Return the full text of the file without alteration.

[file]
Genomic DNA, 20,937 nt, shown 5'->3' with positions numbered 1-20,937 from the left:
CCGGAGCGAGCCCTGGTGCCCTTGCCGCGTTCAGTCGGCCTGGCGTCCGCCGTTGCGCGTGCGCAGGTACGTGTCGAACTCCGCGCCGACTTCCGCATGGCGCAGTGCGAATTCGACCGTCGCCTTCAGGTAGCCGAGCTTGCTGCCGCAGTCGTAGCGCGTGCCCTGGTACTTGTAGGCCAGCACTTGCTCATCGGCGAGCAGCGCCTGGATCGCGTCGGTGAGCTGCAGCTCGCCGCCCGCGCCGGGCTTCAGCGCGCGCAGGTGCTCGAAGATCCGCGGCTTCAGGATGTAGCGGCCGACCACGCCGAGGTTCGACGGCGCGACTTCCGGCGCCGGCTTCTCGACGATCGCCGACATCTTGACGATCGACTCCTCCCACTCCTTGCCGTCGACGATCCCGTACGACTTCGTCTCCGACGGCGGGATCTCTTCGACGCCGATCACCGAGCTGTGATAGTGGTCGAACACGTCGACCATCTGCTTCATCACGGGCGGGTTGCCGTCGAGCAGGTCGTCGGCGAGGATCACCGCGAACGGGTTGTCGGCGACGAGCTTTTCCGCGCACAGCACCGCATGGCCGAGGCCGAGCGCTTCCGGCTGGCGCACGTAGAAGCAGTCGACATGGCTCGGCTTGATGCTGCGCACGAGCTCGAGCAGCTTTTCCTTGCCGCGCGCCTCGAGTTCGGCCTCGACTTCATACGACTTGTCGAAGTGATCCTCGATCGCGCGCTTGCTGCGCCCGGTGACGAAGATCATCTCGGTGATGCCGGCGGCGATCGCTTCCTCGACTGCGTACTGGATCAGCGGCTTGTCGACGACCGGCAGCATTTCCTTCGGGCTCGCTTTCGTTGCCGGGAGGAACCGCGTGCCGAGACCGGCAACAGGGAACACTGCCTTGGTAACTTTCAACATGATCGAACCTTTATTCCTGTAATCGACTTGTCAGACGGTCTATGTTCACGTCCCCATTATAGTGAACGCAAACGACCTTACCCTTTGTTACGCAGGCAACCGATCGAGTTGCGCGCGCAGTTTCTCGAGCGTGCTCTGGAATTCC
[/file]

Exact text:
Genomic DNA, 20,937 nt, shown 5'->3' with positions numbered 1-20,937 from the left:
CCGGAGCGAGCCCTGGTGCCCTTGCCGCGTTCAGTCGGCCTGGCGTCCGCCGTTGCGCGTGCGCAGGTACGTGTCGAACTCCGCGCCGACTTCCGCATGGCGCAGTGCGAATTCGACCGTCGCCTTCAGGTAGCCGAGCTTGCTGCCGCAGTCGTAGCGCGTGCCCTGGTACTTGTAGGCCAGCACTTGCTCATCGGCGAGCAGCGCCTGGATCGCGTCGGTGAGCTGCAGCTCGCCGCCCGCGCCGGGCTTCAGCGCGCGCAGGTGCTCGAAGATCCGCGGCTTCAGGATGTAGCGGCCGACCACGCCGAGGTTCGACGGCGCGACTTCCGGCGCCGGCTTCTCGACGATCGCCGACATCTTGACGATCGACTCCTCCCACTCCTTGCCGTCGACGATCCCGTACGACTTCGTCTCCGACGGCGGGATCTCTTCGACGCCGATCACCGAGCTGTGATAGTGGTCGAACACGTCGACCATCTGCTTCATCACGGGCGGGTTGCCGTCGAGCAGGTCGTCGGCGAGGATCACCGCGAACGGGTTGTCGGCGACGAGCTTTTCCGCGCACAGCACCGCATGGCCGAGGCCGAGCGCTTCCGGCTGGCGCACGTAGAAGCAGTCGACATGGCTCGGCTTGATGCTGCGCACGAGCTCGAGCAGCTTTTCCTTGCCGCGCGCCTCGAGTTCGGCCTCGACTTCATACGACTTGTCGAAGTGATCCTCGATCGCGCGCTTGCTGCGCCCGGTGACGAAGATCATCTCGGTGATGCCGGCGGCGATCGCTTCCTCGACTGCGTACTGGATCAGCGGCTTGTCGACGACCGGCAGCATTTCCTTCGGGCTCGCTTTCGTTGCCGGGAGGAACCGCGTGCCGAGACCGGCAACAGGGAACACTGCCTTGGTAACTTTCAACATGATCGAACCTTTATTCCTGTAATCGACTTGTCAGACGGTCTATGTTCACGTCCCCATTATAGTGAACGCAAACGACCTTACCCTTTGTTACGCAGGCAACCGATCGAGTTGCGCGCGCAGTTTCTCGAGCGTGCTCTGGAATTCC